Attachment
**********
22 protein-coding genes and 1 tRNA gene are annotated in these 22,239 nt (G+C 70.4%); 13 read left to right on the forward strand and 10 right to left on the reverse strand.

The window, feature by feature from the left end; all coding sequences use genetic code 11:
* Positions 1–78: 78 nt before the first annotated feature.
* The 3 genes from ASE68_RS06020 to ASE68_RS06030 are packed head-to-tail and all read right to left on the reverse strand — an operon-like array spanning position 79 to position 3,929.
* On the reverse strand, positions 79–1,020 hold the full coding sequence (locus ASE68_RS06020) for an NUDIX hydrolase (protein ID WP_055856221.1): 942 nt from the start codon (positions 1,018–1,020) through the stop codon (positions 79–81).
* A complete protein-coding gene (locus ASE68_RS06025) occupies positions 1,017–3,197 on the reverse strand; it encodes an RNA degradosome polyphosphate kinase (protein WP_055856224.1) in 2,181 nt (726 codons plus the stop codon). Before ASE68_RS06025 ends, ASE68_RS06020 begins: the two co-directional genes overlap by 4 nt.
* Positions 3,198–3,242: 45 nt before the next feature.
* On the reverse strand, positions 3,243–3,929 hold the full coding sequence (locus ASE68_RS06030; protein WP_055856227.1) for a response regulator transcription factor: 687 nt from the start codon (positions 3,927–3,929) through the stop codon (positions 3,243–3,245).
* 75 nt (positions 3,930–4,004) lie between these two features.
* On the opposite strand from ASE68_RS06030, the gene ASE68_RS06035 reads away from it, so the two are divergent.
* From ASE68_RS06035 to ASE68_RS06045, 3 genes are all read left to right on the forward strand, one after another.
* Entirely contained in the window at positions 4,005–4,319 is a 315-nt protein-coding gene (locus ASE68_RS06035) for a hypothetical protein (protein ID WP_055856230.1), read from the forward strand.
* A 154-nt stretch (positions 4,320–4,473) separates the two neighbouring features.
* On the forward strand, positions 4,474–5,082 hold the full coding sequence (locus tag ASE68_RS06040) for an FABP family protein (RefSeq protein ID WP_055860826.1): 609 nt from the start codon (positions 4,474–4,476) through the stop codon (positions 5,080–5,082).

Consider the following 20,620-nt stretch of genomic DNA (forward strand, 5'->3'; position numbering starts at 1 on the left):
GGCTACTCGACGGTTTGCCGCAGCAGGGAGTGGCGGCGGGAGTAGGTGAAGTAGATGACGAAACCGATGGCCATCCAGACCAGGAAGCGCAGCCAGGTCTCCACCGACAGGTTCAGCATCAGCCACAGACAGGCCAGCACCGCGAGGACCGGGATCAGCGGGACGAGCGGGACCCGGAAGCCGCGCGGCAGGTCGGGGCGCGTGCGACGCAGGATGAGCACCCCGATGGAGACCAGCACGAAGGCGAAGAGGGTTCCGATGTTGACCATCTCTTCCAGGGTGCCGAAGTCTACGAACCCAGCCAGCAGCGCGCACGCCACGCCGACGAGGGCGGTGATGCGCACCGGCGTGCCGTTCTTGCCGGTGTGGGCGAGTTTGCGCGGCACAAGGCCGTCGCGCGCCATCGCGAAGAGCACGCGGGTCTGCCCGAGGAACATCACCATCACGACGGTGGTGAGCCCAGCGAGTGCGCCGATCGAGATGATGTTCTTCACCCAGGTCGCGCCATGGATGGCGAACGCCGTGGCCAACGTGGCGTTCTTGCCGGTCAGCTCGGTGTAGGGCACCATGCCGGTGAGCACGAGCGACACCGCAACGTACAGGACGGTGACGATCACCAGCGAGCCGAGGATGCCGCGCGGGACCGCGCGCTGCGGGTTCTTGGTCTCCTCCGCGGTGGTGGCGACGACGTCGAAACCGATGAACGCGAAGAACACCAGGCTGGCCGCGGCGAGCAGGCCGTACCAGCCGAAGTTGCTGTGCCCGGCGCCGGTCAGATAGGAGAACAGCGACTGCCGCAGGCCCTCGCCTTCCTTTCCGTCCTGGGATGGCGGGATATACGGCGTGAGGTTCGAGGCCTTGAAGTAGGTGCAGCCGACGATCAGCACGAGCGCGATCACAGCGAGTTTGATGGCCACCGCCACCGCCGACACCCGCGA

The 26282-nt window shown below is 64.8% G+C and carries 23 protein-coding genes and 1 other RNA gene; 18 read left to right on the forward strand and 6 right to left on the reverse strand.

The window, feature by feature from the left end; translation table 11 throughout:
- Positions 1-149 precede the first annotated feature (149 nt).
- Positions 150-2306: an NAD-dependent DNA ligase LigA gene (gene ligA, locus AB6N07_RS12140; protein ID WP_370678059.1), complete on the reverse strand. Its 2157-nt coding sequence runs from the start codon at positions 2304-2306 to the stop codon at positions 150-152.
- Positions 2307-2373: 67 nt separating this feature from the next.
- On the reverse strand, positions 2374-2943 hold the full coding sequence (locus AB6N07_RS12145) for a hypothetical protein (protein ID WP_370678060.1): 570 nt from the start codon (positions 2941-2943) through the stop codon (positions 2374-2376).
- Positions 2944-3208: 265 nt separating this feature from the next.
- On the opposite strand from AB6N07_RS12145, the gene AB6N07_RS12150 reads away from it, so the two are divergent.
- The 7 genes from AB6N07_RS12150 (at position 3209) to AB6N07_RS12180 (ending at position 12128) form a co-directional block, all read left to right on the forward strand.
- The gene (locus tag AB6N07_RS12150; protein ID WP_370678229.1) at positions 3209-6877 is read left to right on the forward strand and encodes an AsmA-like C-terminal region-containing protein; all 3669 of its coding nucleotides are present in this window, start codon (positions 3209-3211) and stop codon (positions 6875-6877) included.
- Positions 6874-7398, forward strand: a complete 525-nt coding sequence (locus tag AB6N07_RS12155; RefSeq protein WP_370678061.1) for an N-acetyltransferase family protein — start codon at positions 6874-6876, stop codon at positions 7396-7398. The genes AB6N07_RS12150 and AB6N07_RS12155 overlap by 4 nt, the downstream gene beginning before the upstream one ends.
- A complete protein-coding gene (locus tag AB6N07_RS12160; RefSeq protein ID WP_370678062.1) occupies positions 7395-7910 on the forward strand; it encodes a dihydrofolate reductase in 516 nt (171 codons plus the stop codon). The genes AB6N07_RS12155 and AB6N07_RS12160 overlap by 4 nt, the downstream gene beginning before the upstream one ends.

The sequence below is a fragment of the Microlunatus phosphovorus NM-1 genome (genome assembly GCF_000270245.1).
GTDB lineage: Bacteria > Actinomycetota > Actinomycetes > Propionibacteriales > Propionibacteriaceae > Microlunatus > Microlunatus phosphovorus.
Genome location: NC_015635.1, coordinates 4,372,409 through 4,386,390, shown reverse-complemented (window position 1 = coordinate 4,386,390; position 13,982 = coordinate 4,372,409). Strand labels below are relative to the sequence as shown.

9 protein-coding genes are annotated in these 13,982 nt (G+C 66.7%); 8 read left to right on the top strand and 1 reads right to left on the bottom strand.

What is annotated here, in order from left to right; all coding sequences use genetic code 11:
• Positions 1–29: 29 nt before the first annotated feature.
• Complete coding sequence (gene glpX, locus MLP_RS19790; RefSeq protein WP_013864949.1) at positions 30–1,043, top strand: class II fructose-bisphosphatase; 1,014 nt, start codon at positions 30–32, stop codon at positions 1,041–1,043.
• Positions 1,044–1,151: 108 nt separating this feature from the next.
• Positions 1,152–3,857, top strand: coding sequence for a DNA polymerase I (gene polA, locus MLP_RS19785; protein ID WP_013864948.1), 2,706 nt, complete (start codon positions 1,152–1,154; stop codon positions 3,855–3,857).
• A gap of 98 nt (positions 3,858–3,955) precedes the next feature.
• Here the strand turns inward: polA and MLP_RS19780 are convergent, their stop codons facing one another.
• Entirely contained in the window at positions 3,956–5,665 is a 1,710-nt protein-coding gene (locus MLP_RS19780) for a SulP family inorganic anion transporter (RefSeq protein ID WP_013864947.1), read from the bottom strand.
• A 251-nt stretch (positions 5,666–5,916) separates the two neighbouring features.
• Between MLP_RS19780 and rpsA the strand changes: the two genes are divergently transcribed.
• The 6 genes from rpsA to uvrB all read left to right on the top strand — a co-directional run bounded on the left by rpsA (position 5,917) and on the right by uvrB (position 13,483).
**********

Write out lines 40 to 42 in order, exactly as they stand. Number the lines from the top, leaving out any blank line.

• Entirely contained in the window at positions 3,956–5,665 is a 1,710-nt protein-coding gene (locus MLP_RS19780) for a SulP family inorganic anion transporter (RefSeq protein ID WP_013864947.1), read from the bottom strand.
• A 251-nt stretch (positions 5,666–5,916) separates the two neighbouring features.
• Between MLP_RS19780 and rpsA the strand changes: the two genes are divergently transcribed.